COMPUTER BUSINESS REVIEW

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Issue Date: August 2007

Call centres: caveat emptor

16 August 2007

Does your provider live up to these standards?
Tellumat Telecoms, a distinguished SA business communications specialist with over two million ports sold in two decades, warns against hasty acquisition of call centre platforms in a fast-growing local contact centre environment.
Bennie Langenhoven, GM of Tellumat Telecoms, says buyers should closely examine the offerings they are presented with, as well as the commitment and credentials of providers.
* A long engagement
"The most important thing to look out for when buying a call centre platform is the extent to which the provider will engage you as the customer," Langenhoven says. "They should offer to work closely with various levels of company stakeholders, to come to a full understanding of your requirements."
He says a good provider will spend time with senior management of the customer enterprise, to understand the call centre's business drivers; with the call centre manager, to discuss problems and measurable metrics; and even team leaders and supervisors. "The IT manager is becoming much more involved in the organisation's business process and is therefore key to the decision making process as well as the successful roll-out of the final solution."
* VOIP
VOIP is often sold as the transport medium that makes integration with back-office systems such as CRM a cinch, continues Langenhoven. "But integration is just as much a possibility with TDM (time-division multiplexing) infrastructure. No matter which technology is being used, the customer must ask their provider if they have the expertise to tie their call centre to their back-office systems, should they want that."
* Fine print
Langenhoven says it is vital to look out for clauses that will impact on the service levels of the call centre. "Discuss matters like guaranteed levels of service, uptime and the quality of the support."
* A sense of knowing
Another clue is the provider's background. "Some merely distribute technology on behalf of an overseas principal," he points out. "Tellumat has over a long period designed, developed and manufactured PBXs, and supplied thousands to Telkom. Even though much of our portfolio today is third-party technology, we have an intimate understanding of this field."
* Today, tomorrow, forever
Langenhoven says it is moreover important to consider current as well as future call centre needs. "The rule of thumb is to employ technology you have used and trust for your current needs, but where you see a need to evolve your capabilities to remote extensions, collaboration and so forth, implement next-generation technology."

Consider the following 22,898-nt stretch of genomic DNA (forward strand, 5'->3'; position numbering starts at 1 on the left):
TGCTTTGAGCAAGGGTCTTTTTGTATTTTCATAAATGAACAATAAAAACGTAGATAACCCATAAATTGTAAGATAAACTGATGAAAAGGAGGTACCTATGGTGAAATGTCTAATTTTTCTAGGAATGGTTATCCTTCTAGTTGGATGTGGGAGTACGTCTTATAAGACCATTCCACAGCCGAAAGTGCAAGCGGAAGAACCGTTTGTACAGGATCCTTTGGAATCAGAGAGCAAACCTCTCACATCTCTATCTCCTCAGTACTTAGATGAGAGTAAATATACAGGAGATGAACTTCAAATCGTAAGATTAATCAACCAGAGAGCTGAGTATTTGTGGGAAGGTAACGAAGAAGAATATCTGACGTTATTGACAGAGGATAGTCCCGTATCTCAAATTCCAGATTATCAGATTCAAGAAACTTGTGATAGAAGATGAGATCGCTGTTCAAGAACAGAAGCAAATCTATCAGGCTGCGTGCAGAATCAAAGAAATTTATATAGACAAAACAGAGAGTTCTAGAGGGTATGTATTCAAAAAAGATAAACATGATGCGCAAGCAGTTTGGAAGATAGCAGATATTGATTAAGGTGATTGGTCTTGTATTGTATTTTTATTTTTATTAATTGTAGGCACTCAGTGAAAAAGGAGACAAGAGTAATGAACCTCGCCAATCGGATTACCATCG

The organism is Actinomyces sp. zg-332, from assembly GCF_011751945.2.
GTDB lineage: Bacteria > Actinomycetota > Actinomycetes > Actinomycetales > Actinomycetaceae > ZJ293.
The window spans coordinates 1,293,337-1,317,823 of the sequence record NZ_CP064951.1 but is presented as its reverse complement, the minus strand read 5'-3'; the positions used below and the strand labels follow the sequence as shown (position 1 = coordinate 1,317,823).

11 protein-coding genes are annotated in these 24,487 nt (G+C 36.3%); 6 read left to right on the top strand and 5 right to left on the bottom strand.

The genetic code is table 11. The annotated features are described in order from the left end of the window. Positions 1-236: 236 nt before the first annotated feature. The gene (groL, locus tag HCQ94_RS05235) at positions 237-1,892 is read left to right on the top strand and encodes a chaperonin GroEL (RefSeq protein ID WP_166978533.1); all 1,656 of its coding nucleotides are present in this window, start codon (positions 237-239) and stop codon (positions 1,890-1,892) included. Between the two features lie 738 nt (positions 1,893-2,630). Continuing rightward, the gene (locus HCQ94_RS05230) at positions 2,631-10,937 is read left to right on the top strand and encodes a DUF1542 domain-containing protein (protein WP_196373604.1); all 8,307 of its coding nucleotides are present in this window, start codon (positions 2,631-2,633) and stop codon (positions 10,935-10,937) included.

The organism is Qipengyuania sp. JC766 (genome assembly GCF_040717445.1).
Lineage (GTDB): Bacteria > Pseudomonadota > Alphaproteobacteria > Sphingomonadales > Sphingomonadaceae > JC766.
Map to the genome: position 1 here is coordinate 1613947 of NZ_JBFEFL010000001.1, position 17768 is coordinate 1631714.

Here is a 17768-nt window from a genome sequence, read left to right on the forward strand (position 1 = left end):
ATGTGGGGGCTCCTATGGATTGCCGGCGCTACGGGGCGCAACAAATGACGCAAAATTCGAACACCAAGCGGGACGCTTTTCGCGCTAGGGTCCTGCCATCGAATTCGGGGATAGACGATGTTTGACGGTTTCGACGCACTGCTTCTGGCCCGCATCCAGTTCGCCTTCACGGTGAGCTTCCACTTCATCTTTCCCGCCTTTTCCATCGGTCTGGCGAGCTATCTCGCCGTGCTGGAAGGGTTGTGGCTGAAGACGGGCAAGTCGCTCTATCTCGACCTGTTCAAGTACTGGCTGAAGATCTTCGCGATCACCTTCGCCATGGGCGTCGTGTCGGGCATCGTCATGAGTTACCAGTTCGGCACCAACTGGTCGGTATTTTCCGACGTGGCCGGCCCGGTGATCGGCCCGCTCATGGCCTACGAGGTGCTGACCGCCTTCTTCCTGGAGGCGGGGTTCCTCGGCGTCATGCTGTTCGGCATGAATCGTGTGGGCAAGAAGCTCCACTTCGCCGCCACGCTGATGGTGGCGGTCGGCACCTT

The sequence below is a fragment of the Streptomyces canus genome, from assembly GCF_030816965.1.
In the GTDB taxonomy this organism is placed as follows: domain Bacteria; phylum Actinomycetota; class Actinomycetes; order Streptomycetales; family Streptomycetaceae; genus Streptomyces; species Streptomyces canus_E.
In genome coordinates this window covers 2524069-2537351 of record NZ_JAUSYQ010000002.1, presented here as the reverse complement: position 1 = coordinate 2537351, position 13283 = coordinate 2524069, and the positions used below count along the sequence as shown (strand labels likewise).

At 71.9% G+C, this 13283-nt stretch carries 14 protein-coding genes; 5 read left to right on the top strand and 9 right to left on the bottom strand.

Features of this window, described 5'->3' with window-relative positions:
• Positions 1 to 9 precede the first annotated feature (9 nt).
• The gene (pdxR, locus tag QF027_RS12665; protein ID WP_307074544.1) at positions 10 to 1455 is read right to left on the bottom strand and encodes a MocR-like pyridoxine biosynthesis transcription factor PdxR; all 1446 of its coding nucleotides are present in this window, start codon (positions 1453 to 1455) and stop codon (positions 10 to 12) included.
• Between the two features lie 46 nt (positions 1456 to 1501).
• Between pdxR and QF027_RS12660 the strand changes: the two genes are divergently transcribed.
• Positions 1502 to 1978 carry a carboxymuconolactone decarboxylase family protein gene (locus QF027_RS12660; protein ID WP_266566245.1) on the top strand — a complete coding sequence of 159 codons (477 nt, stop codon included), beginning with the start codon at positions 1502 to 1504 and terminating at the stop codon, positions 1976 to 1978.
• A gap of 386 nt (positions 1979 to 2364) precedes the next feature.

* Prove it
The provider must be willing to perform a proof-of-concept installation that leaves the customer with no uncertainty about its capabilities, Langenhoven adds. "Ask for a 10-seater evaluation platform to be put through its paces by different agents. Make sure you are happy it serves your business and operational needs."
* Standards delivered
Tellumat adheres to a variety of standards, set by industry organisations and ratified by bodies such as the SABS and International Telecommunications Union. Langenhoven advises call centres to ask for a compliance checklist.
* DIY
If the call centre platform comes with a management information system that delivers productivity and other reports, customers should have the freedom to customise their reports themselves at no extra costs, and without the need for special skills.
* Full disclosure
"Do not only look at the quote," Langenhoven further stresses. "Try to come to a total cost of ownership figure, considering reliability (downtime), the resources needed to maintain or customise, upgrades and expansion costs, and the licensing regime. Look out for an annual licence fee, as opposed to a once-off fee.
* VPN or no VPN?
Finally, Langenhoven says the technology must be examined for its possible need of ancillary services. "For instance, given the limitations of ADSL broadband to provide a fixed IP address, make sure the technology you acquire makes provision for remote extensions without the need for a VPN."
Customers would do well to realise their own influence in coming to the correct buying decision, Langenhoven sums up. "Any provider worth their salt should be able to sail through a simple checklist like this, but many will not be able to. Knowledge is power."


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